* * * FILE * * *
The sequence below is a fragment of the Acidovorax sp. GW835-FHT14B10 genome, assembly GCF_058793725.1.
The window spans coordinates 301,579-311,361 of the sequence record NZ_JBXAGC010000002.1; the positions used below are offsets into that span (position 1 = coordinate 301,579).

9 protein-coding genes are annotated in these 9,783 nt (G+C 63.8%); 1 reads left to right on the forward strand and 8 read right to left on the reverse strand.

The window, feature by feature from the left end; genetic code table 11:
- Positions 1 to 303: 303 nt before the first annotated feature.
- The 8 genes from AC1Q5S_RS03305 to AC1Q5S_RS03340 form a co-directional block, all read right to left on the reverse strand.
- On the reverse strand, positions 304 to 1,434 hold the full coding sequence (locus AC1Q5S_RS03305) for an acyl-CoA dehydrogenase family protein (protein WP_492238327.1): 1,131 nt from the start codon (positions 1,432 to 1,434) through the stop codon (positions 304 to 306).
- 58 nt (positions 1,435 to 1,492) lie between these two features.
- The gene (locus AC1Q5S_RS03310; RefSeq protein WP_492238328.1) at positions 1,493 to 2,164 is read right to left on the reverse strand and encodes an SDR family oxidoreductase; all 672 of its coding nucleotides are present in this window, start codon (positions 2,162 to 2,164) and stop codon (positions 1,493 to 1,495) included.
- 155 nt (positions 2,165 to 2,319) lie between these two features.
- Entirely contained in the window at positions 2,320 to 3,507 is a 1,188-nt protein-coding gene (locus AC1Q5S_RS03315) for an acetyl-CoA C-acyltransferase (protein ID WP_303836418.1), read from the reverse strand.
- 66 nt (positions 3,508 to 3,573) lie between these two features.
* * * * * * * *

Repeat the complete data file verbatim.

The sequence below is a fragment of the Acidovorax sp. GW835-FHT14B10 genome, assembly GCF_058793725.1.
The window spans coordinates 301,579-311,361 of the sequence record NZ_JBXAGC010000002.1; the positions used below are offsets into that span (position 1 = coordinate 301,579).

9 protein-coding genes are annotated in these 9,783 nt (G+C 63.8%); 1 reads left to right on the forward strand and 8 read right to left on the reverse strand.

The window, feature by feature from the left end; genetic code table 11:
- Positions 1 to 303: 303 nt before the first annotated feature.
- The 8 genes from AC1Q5S_RS03305 to AC1Q5S_RS03340 form a co-directional block, all read right to left on the reverse strand.
- On the reverse strand, positions 304 to 1,434 hold the full coding sequence (locus AC1Q5S_RS03305) for an acyl-CoA dehydrogenase family protein (protein WP_492238327.1): 1,131 nt from the start codon (positions 1,432 to 1,434) through the stop codon (positions 304 to 306).
- 58 nt (positions 1,435 to 1,492) lie between these two features.
- The gene (locus AC1Q5S_RS03310; RefSeq protein WP_492238328.1) at positions 1,493 to 2,164 is read right to left on the reverse strand and encodes an SDR family oxidoreductase; all 672 of its coding nucleotides are present in this window, start codon (positions 2,162 to 2,164) and stop codon (positions 1,493 to 1,495) included.
- 155 nt (positions 2,165 to 2,319) lie between these two features.
- Entirely contained in the window at positions 2,320 to 3,507 is a 1,188-nt protein-coding gene (locus AC1Q5S_RS03315) for an acetyl-CoA C-acyltransferase (protein ID WP_303836418.1), read from the reverse strand.
- 66 nt (positions 3,508 to 3,573) lie between these two features.